Red Alert

Posts Tagged ‘craig foss’

Is the Govt trading away our tech sector’s ideas?

Posted by on February 15th, 2013

Pat Pilcher has written another good piece in the NZ Herald about the looming changes to NZ’s patent laws which could have provided a serious kickstart to oru software industry, but which won’t becasue of a stupid last minute amendment by Commerce Minister Craig Foss who has been heavied by the multinational software comapnies. And our own Ministries.

He writes:

The hope held out by many was that software would be excluded from being covered by patents, however it now appears that the government is likely to change patent legislation so that software can be patented.

Even though the Commerce Select Committee and numerous industry experts have all recommended that software be excluded from patentability, amendments made to the bill after pressure was placed on the government could be sufficiently vague that software could end up being patented.

This, say the experts, would provide large lawyered-up multinationals with a means of tying smaller kiwi software developers up in court, effectively stunting our home-grown software industry.

Indications are that even though the Ministry of Business, Innovation, and Employment (MBIE) had agreed that software should be excluded from patents and were confident that this wouldn’t impact on trade treaties, sources indicate that the Ministry of Foreign Affairs and Trade (who are currently in the midst of negotiating the trans pacific partnership trade agreement) are said to now be somewhat less enthusiastic about excluding software from patents.

Read more here


Lockwood raises the bar, again

Posted by on January 22nd, 2013

At some stage over the next few weeks, possibly as early as next Thursday, parliament will elect a new Speaker. As an opposition MP I never thought I’d find myself saying this, but we’ll be sad to see Lockwood Smith go. As Speaker, he has raised the bar in terms of ministerial accountability in the House. His most significant ruling, that when asked a straight question ministers should give straight answers, has changed the whole nature of Question Time. That ruling will remain in place long after his departure, although whether the new Speaker has the ability to implement it with the same precision and diligence is yet to be seen.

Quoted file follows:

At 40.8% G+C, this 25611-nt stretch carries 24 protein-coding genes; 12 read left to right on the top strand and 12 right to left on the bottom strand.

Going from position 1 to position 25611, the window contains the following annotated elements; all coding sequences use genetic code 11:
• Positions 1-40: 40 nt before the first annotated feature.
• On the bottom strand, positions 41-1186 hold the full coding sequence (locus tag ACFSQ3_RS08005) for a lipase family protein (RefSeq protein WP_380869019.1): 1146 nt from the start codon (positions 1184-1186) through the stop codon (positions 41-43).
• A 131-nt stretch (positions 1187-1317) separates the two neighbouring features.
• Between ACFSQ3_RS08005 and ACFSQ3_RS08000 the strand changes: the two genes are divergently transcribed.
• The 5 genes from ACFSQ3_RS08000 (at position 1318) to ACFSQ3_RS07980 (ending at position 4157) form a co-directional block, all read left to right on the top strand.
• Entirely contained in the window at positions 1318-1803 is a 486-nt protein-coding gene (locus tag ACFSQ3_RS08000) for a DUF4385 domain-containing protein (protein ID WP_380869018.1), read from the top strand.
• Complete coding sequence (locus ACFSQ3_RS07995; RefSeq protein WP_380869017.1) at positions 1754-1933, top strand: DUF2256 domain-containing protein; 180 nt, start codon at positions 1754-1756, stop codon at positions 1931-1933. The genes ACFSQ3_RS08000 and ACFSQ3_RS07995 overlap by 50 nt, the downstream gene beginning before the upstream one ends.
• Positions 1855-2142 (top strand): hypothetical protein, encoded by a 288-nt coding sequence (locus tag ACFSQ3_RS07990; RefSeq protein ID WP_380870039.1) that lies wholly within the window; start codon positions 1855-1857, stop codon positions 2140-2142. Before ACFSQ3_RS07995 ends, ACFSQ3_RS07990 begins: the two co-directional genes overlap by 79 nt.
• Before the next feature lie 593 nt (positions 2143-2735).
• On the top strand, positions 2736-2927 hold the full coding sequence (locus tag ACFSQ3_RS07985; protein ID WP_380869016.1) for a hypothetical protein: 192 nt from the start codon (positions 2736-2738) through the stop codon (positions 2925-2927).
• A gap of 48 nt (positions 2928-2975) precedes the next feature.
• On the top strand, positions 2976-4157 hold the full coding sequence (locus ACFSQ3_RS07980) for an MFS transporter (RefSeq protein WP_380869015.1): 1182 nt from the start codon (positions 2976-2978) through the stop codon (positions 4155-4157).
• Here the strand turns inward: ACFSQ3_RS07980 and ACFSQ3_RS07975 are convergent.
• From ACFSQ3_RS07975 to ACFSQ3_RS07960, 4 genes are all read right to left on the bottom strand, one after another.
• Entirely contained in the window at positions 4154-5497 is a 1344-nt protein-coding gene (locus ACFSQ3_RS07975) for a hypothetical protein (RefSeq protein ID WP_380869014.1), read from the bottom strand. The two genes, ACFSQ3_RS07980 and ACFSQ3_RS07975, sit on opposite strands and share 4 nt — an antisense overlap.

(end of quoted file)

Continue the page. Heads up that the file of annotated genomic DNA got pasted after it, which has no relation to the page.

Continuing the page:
Just before Christmas, Lockwood raised the bar again, this time relating to ministerial accountability outside the Debating Chamber. Under parliament’s rules MPs are also allowed to ask written questions of ministers. There are a lot more of these and they don’t always receive the same level of attention questions in the House do. But they’re a vital information channel for the opposition, and they’re another way we can hold ministers to account for their performance and the performance of their departments.

Late last year Labour asked a series of written questions about the Novopay fiasco. The Minister in charge Craig Foss tried to brush them off by saying they were ‘operational matters for the Chief Executive’. This reply has been used by successive governments to sidestep bad news. However, the days when Ministers could duck for cover in this way seem to be over. In replying to Labour’s complaint on the matter, Lockwood Smith ruled:

“I note that there is no convention that Ministers are not answerable for operational matters, but that a Minster is not prevented from replying in those terms. These rulings related to a minister being questioned on operational matters for which a crown entity had responsibility. I expect a higher standard for answering questions relating to a department for which the Minister is responsible. A minister should be able to give informative replies about the actions of such a department.”

“As you have noted, the record shows that the Associate Minister has provided the House with information on this matter in response to questions for oral answer. Ministers are no less accountable to give informative replies to questions for written answer.”

Craig Foss subsequently provided more fulsome answers to our Novopay questions. But the effect of this ruling will extend well beyond this one instance. If the new Speaker maintains this new high standard, the improved level of accountability we’ve seen at Question Time will extend beyond the walls of the Debating Chamber. That’s a good thing.

The new Speaker will have big shoes to fill. All the more reason for the government to nominate a candidate who will have the respect of all sides of the House.


Need more time… really?

Posted by on September 4th, 2012